After a year apart, Quesada realized she was still in love with Torres. The two reconnected and made things official. To Quesada’s surprise, her parents and grandmother were extremely supportive of the relationship. Her son, Julian, “loves” Torres, and she says moving in together has been “the best decision” of her life. Shortly after Quesada’s own proposal, Torres counter-proposed with a ring in a Harry Potter golden snitch.

Rosa Perez, a 26-year-old saleswoman, and Audrey Torres, a 29-year-old elementary school art teacher, are also celebrating the change in law. The couple, who lives in the small town of Puriscal, Costa Rica, met on Facebook three years ago. When they met in person for the first time, Torres was taken by Perez’s bubbly personality. She says they’re opposites: Torres is the shy one, Perez more social.

In October 2019, Perez proposed to Torres during a getaway weekend in the rainforest. She spread out rose petals on the bed.

Although the couple was confident that same-sex marriage would be legal one day, the official passage on May 26 felt like a big moment. “I’m happy because it’s something I always dreamed of all my life,” Perez says. “She is the love of my life, and I want to marry her.”

Costa Rica legalizing same-sex marriage has important consequences for other Latin American countries too, according to Perez:

“Costa Rica is a very small country, but it’s never stopped fighting for what’s right and for love to win.”

The message it sends, she says, is this: “If other countries keep on fighting too, they’ll get it done.”

Torres and Perez have already started planning their wedding. They’re hoping it will be next January, but they’re unsure how, or if, the pandemic will impact it.

Many couples are now facing the same question. The country, which boasts lush rainforests, pristine beaches and stunning mountain ranges, has long been a popular destination for weddings, according to Nikole Amerling, a lawyer with Diverse Weddings, one of the country’s first LGBTQ-friendly wedding planning businesses. In recent years, in anticipation of legalization, Amerling’s business has been setting up special LGBTQ training for vendors and trying to get a foothold in the community.

Covid-19 has presented obvious roadblocks. However, Costa Rica has been successful in slowing the spread of the virus, and some of the first same-sex weddings were able to find workarounds to social distancing restrictions. Amerling, for one, is optimistic. As she puts it: “When fishermen can’t go out fishing, they fix their nets.” Diverse Weddings has focused on broadening social media outreach as most couples are choosing to forgo larger events for now.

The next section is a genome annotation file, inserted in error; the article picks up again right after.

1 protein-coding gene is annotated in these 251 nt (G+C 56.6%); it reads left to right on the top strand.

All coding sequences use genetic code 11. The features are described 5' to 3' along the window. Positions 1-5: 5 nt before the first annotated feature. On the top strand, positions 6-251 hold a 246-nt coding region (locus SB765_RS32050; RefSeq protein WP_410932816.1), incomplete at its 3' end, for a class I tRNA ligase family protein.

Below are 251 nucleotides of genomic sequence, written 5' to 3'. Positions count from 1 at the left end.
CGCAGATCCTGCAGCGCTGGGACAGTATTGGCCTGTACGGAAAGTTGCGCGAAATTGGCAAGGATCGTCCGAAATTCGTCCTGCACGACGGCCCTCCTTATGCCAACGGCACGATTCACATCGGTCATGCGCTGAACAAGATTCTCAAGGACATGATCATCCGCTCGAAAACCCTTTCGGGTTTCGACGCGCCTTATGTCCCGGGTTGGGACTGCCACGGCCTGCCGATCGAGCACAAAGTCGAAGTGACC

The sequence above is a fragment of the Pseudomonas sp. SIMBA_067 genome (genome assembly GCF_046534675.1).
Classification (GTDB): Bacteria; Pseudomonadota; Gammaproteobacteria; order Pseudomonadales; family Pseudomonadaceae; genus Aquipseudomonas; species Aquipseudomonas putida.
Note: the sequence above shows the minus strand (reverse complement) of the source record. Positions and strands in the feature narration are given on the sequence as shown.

Rosa Perez and Audrey Torres in a shoot for Diverse Weddings. (Tiquicia Shot)
Rosa Perez and Audrey Torres in a shoot for Diverse Weddings. (Tiquicia Shot)

Quesada and Torres hope the pandemic won’t impact their dream wedding date, which is June 12, 2021 — the two-year anniversary of when they officially started dating the second time. They’ve been busy planning since the engagement: putting together a guest list, saving inspiration images on Pinterest. They’ve decided on a theme (Harry Potter); their shoes (Converse for Quesada, Vans for Torres); and what Julian, Quesada’s son, will wear (a white shirt with an LGBTQ flag bow tie).

Being bisexual, Quesada says, she always knew she would have the opportunity to marry — if she fell in love with a man. But since falling in love with Torres, she says, she’s been “counting down the days” until she could make her dream wedding, with her dream spouse, a reality.

“Now that it’s legal here, it almost just makes us want to go ahead and do it right away,” she says. “It’s that excitement of us being able to call each other wife.”

Many doulas work with pregnant women. This group focuses on non-binary, queer and gender non-conforming families.

Rainbow Doula DC is a queer-specific doula collective in Washington, D.C.

This historic hotline offered lesbians support and advice for decades. This is the story of its rise and fall.

The Lesbian Switchboard operated for more than two decades, from 1972 to 1997

Activists are celebrating a huge Supreme Court win. They’re also demanding justice for the murders of black transgender women.

15,000 demonstrators in New York City chanted the names of Dominique Fells, Riah Milton and others